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Chapter 5

Chapter 5.docx

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Bridget O' Shaughnessy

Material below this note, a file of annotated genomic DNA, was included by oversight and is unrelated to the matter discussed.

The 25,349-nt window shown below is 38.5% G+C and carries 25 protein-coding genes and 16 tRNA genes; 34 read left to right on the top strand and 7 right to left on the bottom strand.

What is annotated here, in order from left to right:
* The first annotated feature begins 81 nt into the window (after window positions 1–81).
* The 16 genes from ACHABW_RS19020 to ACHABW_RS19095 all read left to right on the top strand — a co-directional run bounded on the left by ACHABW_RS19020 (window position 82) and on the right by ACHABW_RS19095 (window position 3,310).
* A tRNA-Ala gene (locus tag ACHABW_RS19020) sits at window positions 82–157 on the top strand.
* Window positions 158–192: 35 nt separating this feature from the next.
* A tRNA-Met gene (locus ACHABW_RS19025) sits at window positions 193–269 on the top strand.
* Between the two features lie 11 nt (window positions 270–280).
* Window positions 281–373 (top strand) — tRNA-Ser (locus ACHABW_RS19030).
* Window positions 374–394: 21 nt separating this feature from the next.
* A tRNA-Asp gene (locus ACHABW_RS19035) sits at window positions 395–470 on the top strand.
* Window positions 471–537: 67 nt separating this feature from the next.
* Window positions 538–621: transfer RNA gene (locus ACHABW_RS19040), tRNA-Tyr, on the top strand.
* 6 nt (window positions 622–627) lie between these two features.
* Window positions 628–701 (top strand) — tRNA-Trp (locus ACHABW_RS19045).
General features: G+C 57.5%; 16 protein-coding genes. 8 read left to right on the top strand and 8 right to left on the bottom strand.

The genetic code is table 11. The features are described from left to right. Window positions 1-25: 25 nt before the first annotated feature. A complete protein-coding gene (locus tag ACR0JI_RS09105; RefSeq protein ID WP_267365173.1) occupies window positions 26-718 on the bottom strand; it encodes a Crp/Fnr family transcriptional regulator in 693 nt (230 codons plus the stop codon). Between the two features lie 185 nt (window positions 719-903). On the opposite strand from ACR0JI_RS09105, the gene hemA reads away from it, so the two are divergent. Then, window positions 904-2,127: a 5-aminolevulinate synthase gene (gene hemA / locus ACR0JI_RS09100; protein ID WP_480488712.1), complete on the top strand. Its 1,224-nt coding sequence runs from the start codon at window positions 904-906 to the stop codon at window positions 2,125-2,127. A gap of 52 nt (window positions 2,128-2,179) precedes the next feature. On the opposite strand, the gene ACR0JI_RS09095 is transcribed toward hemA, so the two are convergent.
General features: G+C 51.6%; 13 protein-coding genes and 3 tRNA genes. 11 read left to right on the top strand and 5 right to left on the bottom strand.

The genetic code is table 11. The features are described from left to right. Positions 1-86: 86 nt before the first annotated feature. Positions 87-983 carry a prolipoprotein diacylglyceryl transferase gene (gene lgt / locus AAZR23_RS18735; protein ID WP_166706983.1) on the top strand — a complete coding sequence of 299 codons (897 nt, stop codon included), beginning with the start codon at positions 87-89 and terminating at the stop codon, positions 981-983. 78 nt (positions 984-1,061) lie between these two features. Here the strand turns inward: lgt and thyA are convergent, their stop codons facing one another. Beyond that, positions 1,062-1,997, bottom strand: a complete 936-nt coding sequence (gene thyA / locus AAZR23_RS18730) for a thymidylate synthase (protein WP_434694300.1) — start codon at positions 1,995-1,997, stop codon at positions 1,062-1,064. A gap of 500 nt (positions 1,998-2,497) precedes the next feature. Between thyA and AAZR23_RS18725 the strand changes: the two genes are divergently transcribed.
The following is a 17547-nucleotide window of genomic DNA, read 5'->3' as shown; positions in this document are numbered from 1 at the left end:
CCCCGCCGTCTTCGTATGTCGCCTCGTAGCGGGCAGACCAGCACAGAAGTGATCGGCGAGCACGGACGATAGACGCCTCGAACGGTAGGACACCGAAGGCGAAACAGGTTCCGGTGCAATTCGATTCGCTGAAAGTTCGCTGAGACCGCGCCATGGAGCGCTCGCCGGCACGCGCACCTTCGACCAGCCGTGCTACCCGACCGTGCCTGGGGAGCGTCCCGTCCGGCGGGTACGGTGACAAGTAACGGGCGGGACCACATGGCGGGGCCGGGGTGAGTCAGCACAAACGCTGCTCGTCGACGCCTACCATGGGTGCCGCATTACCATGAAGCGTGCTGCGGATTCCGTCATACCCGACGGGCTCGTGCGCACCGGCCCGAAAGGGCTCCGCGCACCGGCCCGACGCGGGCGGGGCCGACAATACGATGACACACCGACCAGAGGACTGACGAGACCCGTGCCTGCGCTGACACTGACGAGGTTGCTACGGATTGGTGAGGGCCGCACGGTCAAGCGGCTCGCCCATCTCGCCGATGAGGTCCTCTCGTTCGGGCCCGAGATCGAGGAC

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Unit 3: The Elasticity of Demand and Supply - Objective 1: The Elasticity of Demand and its Application 3.1.1 Application of Elasticity of Demand Suppose the local bus company finds itself faced with higher costs and unchanged revenues. It must somehow increase its revenue in order to meet its additional costs. How might this best be done? One might immediately suggest an increase in fares, but is this the correct answer, given what we know about the elasticity of demand? Isn’t it possible that revenues could be raised by decreasing fares? Yes, it is possible, if the demand for public transportation is elastic. It is also possible that a rise in fares will decrease revenue, again if the demand curve happens to be elastic. The problem for the bus company is, therefore, to estimate the demand curve for public transportation and the elasticity of that demand curve within the appropriate price range. Only after the elasticity of demand is ascertained can a reasonable decision be made about changes in fares. If the demand curve is elastic, a reduction in fares would make sense, provided the increase in revenues covers the cost increase. If the demand is inelastic, a fare increase large enough for revenues to cover costs is probably the answer. If the demand curve were to be unit elastic, a fare change would not affect total revenue. 3.1.2 Factors that Determine Elasticity There are four major factors that are likely to affect the price elasticity of demand for goods and services. 1. Time Suppose the price of electricity were to drop by 15 percent. What do you think would happen to the quantity demanded in the first month or so after the drop? How would you expect the quantity demanded to respond over the next several years? In the first month or so there would be some increase in quantity demanded as people used more of a cheaper product. People would be less careful to turn lights off, and they might use their electric appliances more often. However, one would expect the response to be moderate because, given certain appliances, certain heating arrangements, and established living patterns, people can use only so much electricity. Over a longer period of time, however, the response would be much stronger. People would tend to buy more electric appliances. Those who were buying or replacing gas or oil heaters might switch to the now cheaper electric heating. Thus, elasticity of demand would be much greater over the long run than over the short term. 2. Substitutability One of the most important determinants of demand is the availability of good substitutes. A commodity such as butter, for example, can be replaced by margarine. A change in the price of such a commodity would probably produce quite a change in the quantity demanded. A rise in price will cause people to substitute something else, and a fall in price will cause people to switch back from the substitutes. Other commodities, such as housing and medical care, do not have close substitutes. A rise in their price can be expected to cause a smaller fall in the quantity demanded than would be the case if close substitutes could be found. 3. Definition of the market Narrowly defined markets (like ice cream) have more elastic demand than broadly defined markets (like food). 4. Necessities and luxuries Some goods are so critical to our everyday life that we regard them as “necessities.” For example, most people consider milk a basic necessity in children’s diets; if the price of milk increases by, say, 15%, the quantity demanded will probably not fall by the same percentage. Consumers will probably sacrifice some other commodities rather than allow their children to go without milk. The demand for such an item is likely to be inelastic. A “luxury” good, in contrast, is something we would like to have (like a vacation trip) but are not likely to buy unless our income increases or the price of the good declines sharply. For example, an increase in the price of a vacation package is likely to cause a more than proportional decrease in the number of such packages bought. The demand for luxury goods is relatively elastic. Elasticity can be thought of in terms of a scale or continuum, as illustrated in Figure 3.2, below. Figure 3.2: Continuum of elasticity The continuum shows that demand may exhibit one of five types of elasticity, as illustrated in Figure 3.3, below. Figure 3.3: Demand elasticities Perfectly elastic (E d ∞): A small percentage change in price produces an infinitely large percentage change in quantity demanded. Elastic (Ed> 1): A given percentage change in price produces a larger percentage change in quantity demanded. Unit(ary) elastic (E d 1): A given percentage change in price produces the same percentage change in quantity demanded. Inelastic (E d 1): A given percentage change in price produces a lower percentage change in quantity demanded. Perfectly inelastic ( E d 0): A given percentage change in price produces no percentage change in quantity demanded. Figure 3.3, panels (a) through (e) from Mankiw/Kneebone/McKenzie/Rowe. Principles of Microeconomics © 2008 Nelson Education Ltd. Reproduced by permission. www.cengage.com/permissions. Figure 3.4: Elasticity along a given demand curve Figure 3.4 shows the demand schedule from Table 3.1 (in section 3.1.3). We saw that the elasticity coefficients for price changes from $0.40 to $0.35, and from $0.35 to $0.30 were greater than one. This part of the demand curve is “elastic.” The price change between $0.30 and $0.25 showed a unitary elastic response- coefficient of elasticity (=1). For price changes below $0.25, the coefficient of elasticity is less than one, so the demand is inelastic over this range of the demand curve. Note that the elasticity changes along this single straight-line demand schedule. 3.1.5 Elasticity and Total Revenue Along a Linear De